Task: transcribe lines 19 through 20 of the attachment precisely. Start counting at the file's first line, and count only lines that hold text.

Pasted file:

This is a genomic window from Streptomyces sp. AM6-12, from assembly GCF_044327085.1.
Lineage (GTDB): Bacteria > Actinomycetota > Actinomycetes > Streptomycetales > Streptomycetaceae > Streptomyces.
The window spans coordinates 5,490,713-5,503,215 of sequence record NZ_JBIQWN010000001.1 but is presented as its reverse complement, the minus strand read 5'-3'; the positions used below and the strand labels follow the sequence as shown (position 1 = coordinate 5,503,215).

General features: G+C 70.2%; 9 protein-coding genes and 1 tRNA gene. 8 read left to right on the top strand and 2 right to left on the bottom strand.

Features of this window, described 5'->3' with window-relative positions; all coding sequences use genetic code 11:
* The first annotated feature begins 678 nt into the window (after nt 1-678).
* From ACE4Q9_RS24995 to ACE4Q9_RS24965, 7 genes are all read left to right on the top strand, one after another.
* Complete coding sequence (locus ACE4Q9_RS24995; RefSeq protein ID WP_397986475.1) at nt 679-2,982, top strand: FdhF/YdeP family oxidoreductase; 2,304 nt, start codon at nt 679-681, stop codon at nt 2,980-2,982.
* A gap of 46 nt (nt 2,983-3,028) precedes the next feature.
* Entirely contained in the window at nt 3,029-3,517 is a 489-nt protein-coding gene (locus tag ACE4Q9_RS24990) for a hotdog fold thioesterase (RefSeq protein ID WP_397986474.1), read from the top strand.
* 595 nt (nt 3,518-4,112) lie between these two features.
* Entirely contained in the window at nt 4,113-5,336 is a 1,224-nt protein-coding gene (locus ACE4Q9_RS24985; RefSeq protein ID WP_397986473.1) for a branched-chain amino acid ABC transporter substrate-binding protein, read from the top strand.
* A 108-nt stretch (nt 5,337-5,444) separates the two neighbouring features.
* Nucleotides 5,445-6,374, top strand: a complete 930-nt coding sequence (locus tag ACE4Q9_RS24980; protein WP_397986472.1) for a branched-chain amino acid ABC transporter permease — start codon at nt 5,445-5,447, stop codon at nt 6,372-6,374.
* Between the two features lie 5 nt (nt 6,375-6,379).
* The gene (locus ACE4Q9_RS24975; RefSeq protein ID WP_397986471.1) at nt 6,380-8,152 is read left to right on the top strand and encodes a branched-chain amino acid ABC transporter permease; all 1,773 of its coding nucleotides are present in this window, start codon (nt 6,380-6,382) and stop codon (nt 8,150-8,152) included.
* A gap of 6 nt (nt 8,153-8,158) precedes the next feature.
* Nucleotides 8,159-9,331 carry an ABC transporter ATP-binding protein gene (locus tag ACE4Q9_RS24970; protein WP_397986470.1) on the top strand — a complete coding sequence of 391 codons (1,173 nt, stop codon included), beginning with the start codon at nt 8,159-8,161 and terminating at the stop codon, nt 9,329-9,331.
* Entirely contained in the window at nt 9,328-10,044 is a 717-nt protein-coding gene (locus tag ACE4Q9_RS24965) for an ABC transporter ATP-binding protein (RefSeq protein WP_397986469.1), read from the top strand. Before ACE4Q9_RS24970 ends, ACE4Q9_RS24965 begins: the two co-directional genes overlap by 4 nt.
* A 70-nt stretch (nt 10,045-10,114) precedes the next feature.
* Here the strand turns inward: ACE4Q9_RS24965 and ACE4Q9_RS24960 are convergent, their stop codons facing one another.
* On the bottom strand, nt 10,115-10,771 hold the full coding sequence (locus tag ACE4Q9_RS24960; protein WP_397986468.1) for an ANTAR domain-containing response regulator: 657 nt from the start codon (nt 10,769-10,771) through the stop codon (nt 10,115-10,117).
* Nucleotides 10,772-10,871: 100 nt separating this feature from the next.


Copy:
* Entirely contained in the window at nt 9,328-10,044 is a 717-nt protein-coding gene (locus tag ACE4Q9_RS24965) for an ABC transporter ATP-binding protein (RefSeq protein WP_397986469.1), read from the top strand. Before ACE4Q9_RS24970 ends, ACE4Q9_RS24965 begins: the two co-directional genes overlap by 4 nt.
* A 70-nt stretch (nt 10,045-10,114) precedes the next feature.